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Jackson jury completes first day of deliberations


SANTA MARIA, Calif. - Jurors in the Michael Jackson molestation case ended their first full day of deliberations without reaching a verdict, but the bulk of action was outside the courtroom yesterday.

The crowd of fans increased steadily and the tension among the estimated 1,200 members of the media grew throughout the day.

Amid the hoopla, Joe Jackson, the singer's father, set off a minor fracas during an unscheduled appearance at the courthouse, and the Rev. Jesse Jackson condemned authorities for prosecuting the pop star.

Michael Jackson reportedly spent the day at his Neverland ranch, recuperating from back spasms that sent him to a local hospital for treatment over the weekend.

At 9:50 a.m., the jury sent a question to Superior Court Judge Rodney S. Melville, who consulted the prosecution and defense, media pool coordinator Peter Shaplen said.

No details about the question were released. Melville's practice is to handle such questions in chambers, Shaplen said.

Attorney Theodore J. Boutrous Jr., who represents a group of media outlets including the Los Angeles Times, filed motions seeking a transcript of the closed proceedings. Last week he also filed a motion seeking a transcript of a closed hearing apparently held on May 23 reportedly "related to potential juror misconduct."

No other details were available.

Jackson, 46, is charged with molesting a 13-year-old boy in early 2003 at Neverland. He also is charged with giving the boy alcohol to aid in the molestation and with conspiring with aides to control the family so that they would participate in a favorable interview.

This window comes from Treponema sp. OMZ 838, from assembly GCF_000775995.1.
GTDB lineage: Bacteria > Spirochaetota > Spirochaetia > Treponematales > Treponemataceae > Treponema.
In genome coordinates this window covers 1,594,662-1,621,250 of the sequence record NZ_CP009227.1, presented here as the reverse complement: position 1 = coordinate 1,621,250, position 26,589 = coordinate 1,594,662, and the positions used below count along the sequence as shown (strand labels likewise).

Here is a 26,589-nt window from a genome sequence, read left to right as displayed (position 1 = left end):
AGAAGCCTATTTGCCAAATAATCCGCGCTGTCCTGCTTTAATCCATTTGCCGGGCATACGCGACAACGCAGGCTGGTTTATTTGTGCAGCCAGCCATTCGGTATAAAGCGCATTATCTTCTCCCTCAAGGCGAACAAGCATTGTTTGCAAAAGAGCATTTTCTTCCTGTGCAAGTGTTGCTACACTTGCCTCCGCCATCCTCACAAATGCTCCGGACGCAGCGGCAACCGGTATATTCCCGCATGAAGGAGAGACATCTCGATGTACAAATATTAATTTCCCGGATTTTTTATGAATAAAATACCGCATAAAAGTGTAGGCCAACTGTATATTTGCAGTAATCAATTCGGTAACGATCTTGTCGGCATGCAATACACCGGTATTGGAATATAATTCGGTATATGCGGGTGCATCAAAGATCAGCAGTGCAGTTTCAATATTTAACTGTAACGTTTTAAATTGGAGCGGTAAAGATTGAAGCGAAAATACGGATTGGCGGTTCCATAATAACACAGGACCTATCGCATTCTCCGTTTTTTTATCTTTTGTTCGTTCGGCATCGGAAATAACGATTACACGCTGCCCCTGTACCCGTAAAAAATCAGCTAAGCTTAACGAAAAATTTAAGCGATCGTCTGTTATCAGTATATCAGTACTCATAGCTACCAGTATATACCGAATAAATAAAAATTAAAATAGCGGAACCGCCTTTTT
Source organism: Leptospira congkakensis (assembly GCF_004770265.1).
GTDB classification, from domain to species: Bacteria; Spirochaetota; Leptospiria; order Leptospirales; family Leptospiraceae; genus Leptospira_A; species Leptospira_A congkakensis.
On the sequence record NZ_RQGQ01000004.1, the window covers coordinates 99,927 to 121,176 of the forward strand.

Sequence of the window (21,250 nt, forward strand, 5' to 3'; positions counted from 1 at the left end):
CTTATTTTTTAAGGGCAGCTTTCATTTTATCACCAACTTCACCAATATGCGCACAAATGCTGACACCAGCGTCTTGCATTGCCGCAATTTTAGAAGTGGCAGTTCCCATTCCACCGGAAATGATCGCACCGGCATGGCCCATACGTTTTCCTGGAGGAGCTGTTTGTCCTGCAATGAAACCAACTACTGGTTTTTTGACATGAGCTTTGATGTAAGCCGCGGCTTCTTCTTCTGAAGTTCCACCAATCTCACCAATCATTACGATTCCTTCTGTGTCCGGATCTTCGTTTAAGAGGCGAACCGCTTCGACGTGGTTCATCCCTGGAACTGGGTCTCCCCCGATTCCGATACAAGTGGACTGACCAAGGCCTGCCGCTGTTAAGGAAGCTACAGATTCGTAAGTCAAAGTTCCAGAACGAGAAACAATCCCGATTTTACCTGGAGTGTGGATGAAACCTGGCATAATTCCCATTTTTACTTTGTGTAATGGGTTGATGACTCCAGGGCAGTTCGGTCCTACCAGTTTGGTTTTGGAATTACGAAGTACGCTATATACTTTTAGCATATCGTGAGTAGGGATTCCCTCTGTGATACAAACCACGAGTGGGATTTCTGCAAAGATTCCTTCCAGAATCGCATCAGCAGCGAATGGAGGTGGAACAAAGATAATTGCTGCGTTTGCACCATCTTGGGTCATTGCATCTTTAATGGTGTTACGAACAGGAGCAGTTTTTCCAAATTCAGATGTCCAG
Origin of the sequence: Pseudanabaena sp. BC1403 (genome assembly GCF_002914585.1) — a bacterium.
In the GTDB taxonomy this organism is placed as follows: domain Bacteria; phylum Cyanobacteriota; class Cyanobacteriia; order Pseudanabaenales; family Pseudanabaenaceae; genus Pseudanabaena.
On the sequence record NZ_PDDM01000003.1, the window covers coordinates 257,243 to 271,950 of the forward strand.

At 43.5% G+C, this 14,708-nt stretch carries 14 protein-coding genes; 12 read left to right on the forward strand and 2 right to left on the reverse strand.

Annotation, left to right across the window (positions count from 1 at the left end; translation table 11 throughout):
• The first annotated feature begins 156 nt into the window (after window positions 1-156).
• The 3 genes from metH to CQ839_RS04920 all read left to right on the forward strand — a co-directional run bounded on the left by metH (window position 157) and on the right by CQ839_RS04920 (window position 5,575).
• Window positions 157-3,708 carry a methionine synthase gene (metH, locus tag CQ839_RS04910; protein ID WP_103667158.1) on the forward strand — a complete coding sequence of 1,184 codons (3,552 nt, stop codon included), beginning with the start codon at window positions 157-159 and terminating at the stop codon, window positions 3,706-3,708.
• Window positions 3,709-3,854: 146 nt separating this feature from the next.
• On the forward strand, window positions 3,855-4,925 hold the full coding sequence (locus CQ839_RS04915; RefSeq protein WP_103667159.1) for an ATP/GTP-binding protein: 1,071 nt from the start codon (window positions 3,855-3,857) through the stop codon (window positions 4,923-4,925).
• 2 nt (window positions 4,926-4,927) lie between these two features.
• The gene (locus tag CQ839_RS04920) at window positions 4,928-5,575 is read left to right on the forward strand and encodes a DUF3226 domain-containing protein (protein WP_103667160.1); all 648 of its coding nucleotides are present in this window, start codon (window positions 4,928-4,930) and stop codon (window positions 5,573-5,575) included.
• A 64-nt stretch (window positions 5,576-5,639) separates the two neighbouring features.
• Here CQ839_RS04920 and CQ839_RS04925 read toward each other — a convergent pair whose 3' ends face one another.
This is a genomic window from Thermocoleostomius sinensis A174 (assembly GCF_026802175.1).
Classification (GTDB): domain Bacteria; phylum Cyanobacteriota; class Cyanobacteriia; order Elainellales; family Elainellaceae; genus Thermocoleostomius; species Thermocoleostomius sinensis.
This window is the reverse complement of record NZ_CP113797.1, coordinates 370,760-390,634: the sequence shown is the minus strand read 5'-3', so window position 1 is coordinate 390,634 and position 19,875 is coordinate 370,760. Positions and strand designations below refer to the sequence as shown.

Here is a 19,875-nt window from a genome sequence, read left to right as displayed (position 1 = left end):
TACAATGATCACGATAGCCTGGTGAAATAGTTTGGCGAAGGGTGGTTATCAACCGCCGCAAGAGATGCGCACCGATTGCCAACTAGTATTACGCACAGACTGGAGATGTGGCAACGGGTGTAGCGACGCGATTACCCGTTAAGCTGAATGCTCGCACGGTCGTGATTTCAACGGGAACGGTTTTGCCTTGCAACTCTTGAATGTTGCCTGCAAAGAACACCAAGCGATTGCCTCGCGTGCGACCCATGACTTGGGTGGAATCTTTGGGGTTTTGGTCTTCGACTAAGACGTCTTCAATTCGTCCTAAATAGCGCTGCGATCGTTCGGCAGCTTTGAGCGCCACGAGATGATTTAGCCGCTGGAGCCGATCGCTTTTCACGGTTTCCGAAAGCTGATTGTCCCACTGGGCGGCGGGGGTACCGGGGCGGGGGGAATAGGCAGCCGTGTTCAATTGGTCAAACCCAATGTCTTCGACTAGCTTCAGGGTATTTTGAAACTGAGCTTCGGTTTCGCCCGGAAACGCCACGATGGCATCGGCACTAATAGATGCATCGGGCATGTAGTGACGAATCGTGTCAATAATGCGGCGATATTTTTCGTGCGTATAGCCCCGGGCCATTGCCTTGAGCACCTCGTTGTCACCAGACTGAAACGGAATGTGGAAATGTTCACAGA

If convicted on all charges, Jackson could be sentenced to more than 18 years in prison.

Over the weekend, Jackson was treated for back problems and released from Santa Ynez Valley Cottage Hospital. It was the third time since the trial began in February that Jackson has gone to the hospital.

In recent days, Jackson has appeared ever more gaunt as stress from the 14-week trial has built. Last week, his aides said he had sought medical care mid-week from fatigue, although no details were available.

Jackson was not present during deliberations.

The fan vigil at the courthouse reached about 200 people at its peak. More than 2,000 credentials have been issued for the media and an estimated 1,200 journalists seemed to be swarming at the site.

The biggest event of the morning was the unexpected arrival of Joe Jackson, Michael's father, at an entrance that has not been used by any of the family.

It was unknown why the elder Jackson had arrived, but he left about 30 minutes later.

According to court officials, Melville was annoyed at the breakdown of decorum as the media chased Joe Jackson.

The judge had said he would allow a live audio feed of the verdict so that journalists outside the courtroom can hear the result as it is given. But there were some fears among the media that the judge might change his mind because of the Joe Jackson incident.

The Los Angeles Times is a Tribune Publishing newspaper.

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